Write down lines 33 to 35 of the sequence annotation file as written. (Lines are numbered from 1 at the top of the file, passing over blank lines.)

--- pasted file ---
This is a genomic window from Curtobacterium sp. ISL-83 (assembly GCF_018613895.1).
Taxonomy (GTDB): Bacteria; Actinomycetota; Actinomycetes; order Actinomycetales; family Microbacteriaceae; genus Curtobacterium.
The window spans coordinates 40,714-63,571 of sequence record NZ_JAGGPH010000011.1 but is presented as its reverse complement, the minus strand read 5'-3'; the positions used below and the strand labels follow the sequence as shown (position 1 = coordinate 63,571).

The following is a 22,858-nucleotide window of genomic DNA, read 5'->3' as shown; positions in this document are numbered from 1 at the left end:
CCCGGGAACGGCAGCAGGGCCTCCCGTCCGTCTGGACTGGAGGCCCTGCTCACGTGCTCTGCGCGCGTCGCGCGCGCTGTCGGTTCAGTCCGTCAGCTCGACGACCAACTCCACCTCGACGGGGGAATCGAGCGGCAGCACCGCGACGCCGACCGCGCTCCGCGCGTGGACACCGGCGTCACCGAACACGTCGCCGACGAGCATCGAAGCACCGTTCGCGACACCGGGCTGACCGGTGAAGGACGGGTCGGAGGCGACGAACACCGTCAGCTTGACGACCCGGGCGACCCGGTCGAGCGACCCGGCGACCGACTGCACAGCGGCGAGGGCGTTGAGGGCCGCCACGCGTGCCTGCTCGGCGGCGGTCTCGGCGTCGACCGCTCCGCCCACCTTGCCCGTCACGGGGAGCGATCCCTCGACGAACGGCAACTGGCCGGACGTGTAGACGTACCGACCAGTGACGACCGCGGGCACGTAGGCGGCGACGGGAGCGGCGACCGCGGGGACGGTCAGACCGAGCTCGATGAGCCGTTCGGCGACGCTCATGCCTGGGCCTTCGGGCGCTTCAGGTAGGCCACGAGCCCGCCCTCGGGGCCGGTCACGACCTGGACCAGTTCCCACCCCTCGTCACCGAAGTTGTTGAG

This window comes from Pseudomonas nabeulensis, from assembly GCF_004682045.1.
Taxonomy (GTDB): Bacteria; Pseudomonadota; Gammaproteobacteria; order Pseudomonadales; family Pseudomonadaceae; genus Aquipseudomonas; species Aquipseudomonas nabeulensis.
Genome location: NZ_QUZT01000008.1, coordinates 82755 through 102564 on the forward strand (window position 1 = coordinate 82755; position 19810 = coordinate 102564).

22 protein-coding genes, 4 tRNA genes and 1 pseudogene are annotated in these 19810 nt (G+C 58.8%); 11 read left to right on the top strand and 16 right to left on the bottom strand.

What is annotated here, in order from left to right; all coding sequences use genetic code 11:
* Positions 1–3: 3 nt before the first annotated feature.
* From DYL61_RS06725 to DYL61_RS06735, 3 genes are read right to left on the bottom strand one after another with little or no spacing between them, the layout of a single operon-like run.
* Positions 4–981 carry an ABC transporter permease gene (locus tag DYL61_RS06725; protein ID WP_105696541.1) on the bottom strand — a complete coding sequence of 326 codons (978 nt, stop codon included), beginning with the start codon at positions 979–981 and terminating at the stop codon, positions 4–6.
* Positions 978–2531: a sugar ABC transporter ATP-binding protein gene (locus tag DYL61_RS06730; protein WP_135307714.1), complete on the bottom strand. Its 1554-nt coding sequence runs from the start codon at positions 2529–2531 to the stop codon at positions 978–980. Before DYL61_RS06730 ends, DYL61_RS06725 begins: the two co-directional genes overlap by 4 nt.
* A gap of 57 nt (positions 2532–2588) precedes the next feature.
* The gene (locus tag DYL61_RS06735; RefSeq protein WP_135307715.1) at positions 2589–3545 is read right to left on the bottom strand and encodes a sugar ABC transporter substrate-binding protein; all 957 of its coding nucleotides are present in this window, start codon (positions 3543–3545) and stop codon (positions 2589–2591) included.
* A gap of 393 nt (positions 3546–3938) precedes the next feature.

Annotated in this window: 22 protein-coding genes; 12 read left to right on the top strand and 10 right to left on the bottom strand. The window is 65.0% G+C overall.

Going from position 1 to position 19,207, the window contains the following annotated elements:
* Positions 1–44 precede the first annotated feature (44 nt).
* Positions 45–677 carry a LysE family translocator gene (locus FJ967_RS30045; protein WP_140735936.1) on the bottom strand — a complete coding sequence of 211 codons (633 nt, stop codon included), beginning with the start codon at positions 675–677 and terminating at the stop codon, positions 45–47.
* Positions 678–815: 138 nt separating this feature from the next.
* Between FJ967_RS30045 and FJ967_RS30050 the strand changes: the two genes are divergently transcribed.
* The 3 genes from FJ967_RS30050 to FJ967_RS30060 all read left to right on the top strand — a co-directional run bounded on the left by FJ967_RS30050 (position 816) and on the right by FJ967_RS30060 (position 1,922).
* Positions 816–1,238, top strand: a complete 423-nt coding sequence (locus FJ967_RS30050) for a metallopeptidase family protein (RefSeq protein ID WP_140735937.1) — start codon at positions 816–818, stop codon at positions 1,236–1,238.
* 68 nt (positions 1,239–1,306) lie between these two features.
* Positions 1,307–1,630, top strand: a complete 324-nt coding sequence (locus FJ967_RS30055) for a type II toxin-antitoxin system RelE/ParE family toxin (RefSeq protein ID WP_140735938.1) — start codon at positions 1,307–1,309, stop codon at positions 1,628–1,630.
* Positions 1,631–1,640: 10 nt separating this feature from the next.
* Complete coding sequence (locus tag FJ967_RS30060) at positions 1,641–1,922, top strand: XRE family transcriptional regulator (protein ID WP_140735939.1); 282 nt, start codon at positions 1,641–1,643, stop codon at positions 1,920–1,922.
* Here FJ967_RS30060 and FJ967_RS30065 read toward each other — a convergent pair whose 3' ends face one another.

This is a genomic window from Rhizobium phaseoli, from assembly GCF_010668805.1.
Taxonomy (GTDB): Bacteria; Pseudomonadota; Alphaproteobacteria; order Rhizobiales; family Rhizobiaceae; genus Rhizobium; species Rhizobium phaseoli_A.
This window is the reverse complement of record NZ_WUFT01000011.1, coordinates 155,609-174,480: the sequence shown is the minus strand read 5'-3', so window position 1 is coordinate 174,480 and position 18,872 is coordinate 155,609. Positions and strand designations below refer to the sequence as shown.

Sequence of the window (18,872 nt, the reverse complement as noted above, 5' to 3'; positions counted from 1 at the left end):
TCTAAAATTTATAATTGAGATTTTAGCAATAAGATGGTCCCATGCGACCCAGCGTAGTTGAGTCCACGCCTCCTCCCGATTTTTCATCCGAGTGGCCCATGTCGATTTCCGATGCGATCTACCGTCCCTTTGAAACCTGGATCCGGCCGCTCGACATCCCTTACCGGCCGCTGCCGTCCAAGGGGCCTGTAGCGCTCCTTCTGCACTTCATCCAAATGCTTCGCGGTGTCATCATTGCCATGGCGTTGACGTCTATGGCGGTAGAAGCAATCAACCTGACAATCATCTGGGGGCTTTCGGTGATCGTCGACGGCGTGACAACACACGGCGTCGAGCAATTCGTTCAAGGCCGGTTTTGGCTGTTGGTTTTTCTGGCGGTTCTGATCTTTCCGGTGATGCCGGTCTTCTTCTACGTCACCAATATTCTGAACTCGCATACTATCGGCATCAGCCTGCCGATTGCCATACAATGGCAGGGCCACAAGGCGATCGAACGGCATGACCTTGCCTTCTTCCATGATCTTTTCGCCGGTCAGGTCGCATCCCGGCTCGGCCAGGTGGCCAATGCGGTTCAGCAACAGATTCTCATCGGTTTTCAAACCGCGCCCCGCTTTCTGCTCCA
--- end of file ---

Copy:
This window is the reverse complement of record NZ_WUFT01000011.1, coordinates 155,609-174,480: the sequence shown is the minus strand read 5'-3', so window position 1 is coordinate 174,480 and position 18,872 is coordinate 155,609. Positions and strand designations below refer to the sequence as shown.

Sequence of the window (18,872 nt, the reverse complement as noted above, 5' to 3'; positions counted from 1 at the left end):
TCTAAAATTTATAATTGAGATTTTAGCAATAAGATGGTCCCATGCGACCCAGCGTAGTTGAGTCCACGCCTCCTCCCGATTTTTCATCCGAGTGGCCCATGTCGATTTCCGATGCGATCTACCGTCCCTTTGAAACCTGGATCCGGCCGCTCGACATCCCTTACCGGCCGCTGCCGTCCAAGGGGCCTGTAGCGCTCCTTCTGCACTTCATCCAAATGCTTCGCGGTGTCATCATTGCCATGGCGTTGACGTCTATGGCGGTAGAAGCAATCAACCTGACAATCATCTGGGGGCTTTCGGTGATCGTCGACGGCGTGACAACACACGGCGTCGAGCAATTCGTTCAAGGCCGGTTTTGGCTGTTGGTTTTTCTGGCGGTTCTGATCTTTCCGGTGATGCCGGTCTTCTTCTACGTCACCAATATTCTGAACTCGCATACTATCGGCATCAGCCTGCCGATTGCCATACAATGGCAGGGCCACAAGGCGATCGAACGGCATGACCTTGCCTTCTTCCATGATCTTTTCGCCGGTCAGGTCGCATCCCGGCTCGGCCAGGTGGCCAATGCGGTTCAGCAACAGATTCTCATCGGTTTTCAAACCGCGCCCCGCTTTCTGCTCCA